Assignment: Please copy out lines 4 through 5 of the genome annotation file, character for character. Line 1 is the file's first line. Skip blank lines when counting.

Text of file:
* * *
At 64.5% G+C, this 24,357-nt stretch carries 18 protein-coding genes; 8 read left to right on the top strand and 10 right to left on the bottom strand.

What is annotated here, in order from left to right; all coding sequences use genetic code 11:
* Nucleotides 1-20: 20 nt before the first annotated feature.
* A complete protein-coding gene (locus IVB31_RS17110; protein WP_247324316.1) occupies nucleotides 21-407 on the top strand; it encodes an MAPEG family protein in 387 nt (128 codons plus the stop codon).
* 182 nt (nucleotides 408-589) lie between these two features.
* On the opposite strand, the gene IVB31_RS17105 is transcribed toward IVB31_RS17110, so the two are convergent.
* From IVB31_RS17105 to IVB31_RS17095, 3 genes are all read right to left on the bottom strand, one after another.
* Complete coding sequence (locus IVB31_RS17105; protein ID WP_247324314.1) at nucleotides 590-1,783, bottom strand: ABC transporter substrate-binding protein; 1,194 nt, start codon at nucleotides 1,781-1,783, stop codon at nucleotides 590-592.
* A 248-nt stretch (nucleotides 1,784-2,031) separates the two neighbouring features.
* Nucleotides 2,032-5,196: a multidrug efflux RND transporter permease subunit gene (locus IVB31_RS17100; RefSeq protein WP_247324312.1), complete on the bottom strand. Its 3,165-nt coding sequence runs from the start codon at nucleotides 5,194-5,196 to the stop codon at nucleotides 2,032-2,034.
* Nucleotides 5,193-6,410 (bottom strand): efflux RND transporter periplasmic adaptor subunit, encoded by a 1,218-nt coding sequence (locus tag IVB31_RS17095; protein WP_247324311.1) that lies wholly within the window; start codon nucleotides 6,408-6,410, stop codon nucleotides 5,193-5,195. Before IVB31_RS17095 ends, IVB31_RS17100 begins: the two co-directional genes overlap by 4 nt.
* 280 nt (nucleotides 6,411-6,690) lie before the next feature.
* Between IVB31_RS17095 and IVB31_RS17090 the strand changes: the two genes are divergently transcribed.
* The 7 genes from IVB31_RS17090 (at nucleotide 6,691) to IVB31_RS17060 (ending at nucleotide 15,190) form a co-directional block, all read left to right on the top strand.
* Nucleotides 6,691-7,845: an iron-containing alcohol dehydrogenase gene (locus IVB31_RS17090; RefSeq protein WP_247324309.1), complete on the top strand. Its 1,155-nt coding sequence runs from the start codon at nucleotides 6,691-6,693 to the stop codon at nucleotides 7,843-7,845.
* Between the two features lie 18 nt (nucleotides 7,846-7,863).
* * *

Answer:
* A complete protein-coding gene (locus IVB31_RS17110; protein WP_247324316.1) occupies nucleotides 21-407 on the top strand; it encodes an MAPEG family protein in 387 nt (128 codons plus the stop codon).
* 182 nt (nucleotides 408-589) lie between these two features.